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The Recycling Partnership releases ‘2022 Impact Report’

The report covers the organization's commitment to communities, MRFs, materials manufacturers, brands and retailers and people.

June 17, 2022

The Recycling Partnership, Falls Church, Virginia, has released its "2022 Impact Report," detailing its work with communities, material recovery facilities (MRFs), materials manufacturers, brands and retailers and people. The report presents a future system where:

  • all households can recycle;
  • people know what and how to recycle;
  • MRFs are fully modernized;
  • stakeholders work together to overcome material-specific obstacles to recycling;
  • packaging that enters the system is designed for or on a path to recyclability; and
  • recycling has a sustainable public-private funding stream based on smart policy.

With regard to economic impact, The Recycling Partnership has invested $95 million to date, accumulating $241 million in total value creation, including:

  • $163 million in capital and state investments in recycling;
  • $24 million in new recyclables collected;
  • $19 million in technical assistance to cities and states;
  • $16 million in carbon savings;
  • $13 million in avoided landfill costs; and
  • $6 million in member consulting.

Solving with communities

The state of Michigan, which established the goal of increasing statewide recycling from 14 percent in 2019 to 45 percent by 2030, is receiving assistance from The Partnership. The Partnership has provided support with contributions such as carts for curbside recycling, improved drop-off recycling, enhanced MRF operations and the Feet on the Street program to improve the quantity and quality of material captured. In the first year of this collaboration, contamination in curbside collection programs was reduced by 35 percent, while contamination in drop-off programs was reduced by 26 percent and participation across most involved communities increased by 10 percent.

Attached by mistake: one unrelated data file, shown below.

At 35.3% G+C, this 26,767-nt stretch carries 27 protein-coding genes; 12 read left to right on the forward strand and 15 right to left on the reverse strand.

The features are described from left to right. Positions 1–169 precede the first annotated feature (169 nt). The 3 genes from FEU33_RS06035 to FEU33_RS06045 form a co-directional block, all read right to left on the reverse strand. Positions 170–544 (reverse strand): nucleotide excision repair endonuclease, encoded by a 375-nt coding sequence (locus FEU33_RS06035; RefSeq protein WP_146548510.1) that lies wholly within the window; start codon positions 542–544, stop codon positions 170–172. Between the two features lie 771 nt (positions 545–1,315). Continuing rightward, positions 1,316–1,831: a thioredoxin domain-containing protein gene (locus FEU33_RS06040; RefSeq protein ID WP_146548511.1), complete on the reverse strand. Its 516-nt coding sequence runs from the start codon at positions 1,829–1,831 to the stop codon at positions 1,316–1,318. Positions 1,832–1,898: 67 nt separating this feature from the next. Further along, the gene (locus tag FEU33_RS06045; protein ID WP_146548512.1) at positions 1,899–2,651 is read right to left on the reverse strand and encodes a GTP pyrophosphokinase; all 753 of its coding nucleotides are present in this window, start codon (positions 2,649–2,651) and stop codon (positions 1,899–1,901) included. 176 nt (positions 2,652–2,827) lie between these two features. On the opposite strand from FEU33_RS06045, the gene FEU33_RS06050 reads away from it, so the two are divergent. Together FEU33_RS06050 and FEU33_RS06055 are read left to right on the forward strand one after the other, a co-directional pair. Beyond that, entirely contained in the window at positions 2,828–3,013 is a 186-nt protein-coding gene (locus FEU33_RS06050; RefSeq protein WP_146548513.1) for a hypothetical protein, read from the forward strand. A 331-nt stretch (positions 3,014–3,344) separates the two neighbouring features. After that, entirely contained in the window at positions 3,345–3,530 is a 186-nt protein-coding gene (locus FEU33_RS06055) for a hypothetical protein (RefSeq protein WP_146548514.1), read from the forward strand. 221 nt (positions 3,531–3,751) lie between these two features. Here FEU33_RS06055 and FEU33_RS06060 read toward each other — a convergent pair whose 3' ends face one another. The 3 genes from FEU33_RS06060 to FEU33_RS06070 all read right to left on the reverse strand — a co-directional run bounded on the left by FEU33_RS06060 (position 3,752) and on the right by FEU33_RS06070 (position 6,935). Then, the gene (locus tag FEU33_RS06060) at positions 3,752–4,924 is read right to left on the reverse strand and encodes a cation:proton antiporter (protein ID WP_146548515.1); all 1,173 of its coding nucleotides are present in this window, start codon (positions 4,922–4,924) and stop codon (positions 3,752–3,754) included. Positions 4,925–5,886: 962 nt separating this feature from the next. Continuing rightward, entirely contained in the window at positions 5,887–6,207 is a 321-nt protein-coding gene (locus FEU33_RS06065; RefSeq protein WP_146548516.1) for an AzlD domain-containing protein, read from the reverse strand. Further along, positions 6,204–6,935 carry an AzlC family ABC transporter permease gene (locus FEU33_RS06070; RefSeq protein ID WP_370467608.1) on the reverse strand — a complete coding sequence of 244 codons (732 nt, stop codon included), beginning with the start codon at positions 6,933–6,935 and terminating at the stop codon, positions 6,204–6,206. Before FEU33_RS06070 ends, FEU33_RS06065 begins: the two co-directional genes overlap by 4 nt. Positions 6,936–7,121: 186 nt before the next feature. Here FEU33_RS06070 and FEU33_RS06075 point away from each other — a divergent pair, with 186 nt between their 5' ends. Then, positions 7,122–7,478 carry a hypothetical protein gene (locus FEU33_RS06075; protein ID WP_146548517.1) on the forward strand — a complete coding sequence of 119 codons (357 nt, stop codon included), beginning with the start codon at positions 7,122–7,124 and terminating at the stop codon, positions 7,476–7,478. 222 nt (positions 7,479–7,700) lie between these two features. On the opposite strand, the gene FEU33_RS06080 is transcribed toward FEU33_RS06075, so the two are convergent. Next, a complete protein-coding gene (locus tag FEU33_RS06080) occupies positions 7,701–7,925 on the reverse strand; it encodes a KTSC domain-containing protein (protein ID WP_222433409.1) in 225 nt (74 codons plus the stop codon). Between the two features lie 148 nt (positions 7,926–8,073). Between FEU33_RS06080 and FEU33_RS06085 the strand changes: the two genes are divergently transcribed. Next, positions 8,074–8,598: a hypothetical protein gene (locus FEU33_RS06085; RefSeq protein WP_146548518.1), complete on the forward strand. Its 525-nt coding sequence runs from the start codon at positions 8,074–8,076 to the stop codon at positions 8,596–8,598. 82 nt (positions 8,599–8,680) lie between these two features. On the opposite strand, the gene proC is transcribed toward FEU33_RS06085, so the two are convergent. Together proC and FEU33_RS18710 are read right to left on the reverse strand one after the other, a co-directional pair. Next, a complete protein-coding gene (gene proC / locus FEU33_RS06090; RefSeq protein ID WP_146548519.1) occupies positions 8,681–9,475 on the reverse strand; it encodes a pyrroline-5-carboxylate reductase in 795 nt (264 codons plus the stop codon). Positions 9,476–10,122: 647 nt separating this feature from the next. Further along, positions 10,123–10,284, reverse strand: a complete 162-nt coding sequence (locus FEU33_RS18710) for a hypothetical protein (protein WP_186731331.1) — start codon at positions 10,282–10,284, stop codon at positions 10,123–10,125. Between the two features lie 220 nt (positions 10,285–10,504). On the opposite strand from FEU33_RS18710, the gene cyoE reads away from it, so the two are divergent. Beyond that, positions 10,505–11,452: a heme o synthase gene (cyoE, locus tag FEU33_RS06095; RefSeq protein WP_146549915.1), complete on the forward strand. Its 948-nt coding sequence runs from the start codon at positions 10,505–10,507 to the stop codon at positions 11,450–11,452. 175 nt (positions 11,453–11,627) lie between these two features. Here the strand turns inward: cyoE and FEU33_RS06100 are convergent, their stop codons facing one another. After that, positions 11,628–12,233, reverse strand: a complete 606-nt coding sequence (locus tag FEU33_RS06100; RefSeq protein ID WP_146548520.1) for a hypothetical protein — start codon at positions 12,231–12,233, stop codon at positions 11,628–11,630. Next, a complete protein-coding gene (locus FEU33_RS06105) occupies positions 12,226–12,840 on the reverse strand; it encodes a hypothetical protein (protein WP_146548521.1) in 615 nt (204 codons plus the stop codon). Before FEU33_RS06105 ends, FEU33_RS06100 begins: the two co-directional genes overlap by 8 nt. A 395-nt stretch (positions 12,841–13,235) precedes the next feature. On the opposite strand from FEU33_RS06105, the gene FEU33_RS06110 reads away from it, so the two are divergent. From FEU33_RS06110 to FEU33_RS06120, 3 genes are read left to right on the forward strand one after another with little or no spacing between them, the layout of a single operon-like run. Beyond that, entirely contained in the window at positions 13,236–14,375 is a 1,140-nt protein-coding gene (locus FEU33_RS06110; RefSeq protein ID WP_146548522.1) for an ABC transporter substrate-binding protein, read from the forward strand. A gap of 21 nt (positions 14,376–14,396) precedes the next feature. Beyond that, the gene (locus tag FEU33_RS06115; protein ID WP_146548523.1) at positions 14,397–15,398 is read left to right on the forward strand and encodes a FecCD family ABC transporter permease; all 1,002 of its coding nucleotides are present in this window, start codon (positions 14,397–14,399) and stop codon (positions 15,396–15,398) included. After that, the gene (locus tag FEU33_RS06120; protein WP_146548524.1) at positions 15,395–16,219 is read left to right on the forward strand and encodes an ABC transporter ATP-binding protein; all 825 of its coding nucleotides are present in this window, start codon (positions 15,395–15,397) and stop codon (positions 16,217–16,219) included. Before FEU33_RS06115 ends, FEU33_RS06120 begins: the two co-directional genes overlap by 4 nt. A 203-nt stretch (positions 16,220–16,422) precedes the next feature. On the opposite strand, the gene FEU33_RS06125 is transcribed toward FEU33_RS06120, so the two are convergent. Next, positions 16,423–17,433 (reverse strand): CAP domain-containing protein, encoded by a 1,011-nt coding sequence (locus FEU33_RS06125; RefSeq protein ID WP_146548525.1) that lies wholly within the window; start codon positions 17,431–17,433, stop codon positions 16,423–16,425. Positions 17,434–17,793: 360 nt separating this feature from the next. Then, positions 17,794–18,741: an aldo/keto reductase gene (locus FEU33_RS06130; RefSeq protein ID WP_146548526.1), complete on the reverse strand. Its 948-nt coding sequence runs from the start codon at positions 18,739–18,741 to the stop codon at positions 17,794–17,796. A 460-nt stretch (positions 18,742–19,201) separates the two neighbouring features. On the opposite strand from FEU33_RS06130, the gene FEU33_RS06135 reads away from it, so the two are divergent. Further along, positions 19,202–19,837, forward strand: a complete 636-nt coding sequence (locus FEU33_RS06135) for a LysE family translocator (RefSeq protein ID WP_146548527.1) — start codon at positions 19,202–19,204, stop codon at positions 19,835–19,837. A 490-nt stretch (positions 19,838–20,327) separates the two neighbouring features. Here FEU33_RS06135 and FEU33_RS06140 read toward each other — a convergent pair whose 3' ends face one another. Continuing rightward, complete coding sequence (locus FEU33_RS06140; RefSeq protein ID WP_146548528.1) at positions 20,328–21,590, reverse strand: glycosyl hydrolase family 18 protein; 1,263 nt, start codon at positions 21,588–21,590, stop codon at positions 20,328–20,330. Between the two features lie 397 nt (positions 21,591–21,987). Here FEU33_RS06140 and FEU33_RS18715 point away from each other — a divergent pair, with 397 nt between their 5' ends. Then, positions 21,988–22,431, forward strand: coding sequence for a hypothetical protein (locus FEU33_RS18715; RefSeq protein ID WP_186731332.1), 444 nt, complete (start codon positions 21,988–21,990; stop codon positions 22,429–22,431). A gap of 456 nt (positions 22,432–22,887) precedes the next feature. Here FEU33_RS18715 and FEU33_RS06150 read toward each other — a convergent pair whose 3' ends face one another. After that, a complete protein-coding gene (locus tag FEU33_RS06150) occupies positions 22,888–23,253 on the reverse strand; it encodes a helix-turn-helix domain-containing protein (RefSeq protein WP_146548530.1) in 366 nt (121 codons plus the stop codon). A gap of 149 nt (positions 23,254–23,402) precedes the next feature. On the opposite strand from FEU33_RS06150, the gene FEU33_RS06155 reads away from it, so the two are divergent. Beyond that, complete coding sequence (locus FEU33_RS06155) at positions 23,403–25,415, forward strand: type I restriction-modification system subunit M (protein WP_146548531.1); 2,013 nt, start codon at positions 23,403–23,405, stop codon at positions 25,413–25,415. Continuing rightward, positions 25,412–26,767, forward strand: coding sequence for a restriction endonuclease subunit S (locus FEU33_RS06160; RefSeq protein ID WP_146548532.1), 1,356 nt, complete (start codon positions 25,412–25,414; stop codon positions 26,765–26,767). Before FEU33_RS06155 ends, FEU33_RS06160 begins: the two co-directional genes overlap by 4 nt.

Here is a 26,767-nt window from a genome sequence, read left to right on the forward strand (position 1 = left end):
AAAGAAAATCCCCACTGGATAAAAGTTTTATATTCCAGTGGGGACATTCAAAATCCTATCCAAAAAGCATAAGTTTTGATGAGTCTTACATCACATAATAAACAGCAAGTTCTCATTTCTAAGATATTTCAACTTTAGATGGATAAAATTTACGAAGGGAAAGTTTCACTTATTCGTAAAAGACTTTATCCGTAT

In Orlando, Florida, The Partnership focused on access to recycling for multifamily communities, which the organization says are among the most underserved in the U.S. The Partnership conferred a grant to the city that funded a full-time city employee to serve as a multifamily recycling project manager. Overall, the city added recycling services to 21,500 multifamily units in the first year of this four-year project. Increased participation in the city’s recycling program led to an additional 2.2 million pounds of recyclables diverted from landfills in the program’s first year.

A $10 million-plus public-private partnership between Baltimore and The Recycling Partnership delivered nearly 200,000 free curbside recycling carts to households in the city. The report says this is the largest partnership to modernize recycling to date and enables safer and more efficient collection while minimizing waste in waterways. The amount of recovered recyclables is expected to increase by 80 percent, generating more than 40 million new valuable recyclables every year.

The report notes the Recycling Inclusion Fund, a dedicated funding stream created by The Partnership that focuses on adapting the recycling industry through research, infrastructure and education and leadership opportunities in the Black, Indigenous and people of color, or BIPOC, community.

Solving with MRFs

To tackle aluminum can sorting problems, The Partnership launched an aluminum beverage can capture MRF grant program to invest in eddy-current separators, robotic sorters, other equipment and process improvement to capture more cans during the sortation process. Five grants were made to MRFs across the U.S. in 2021.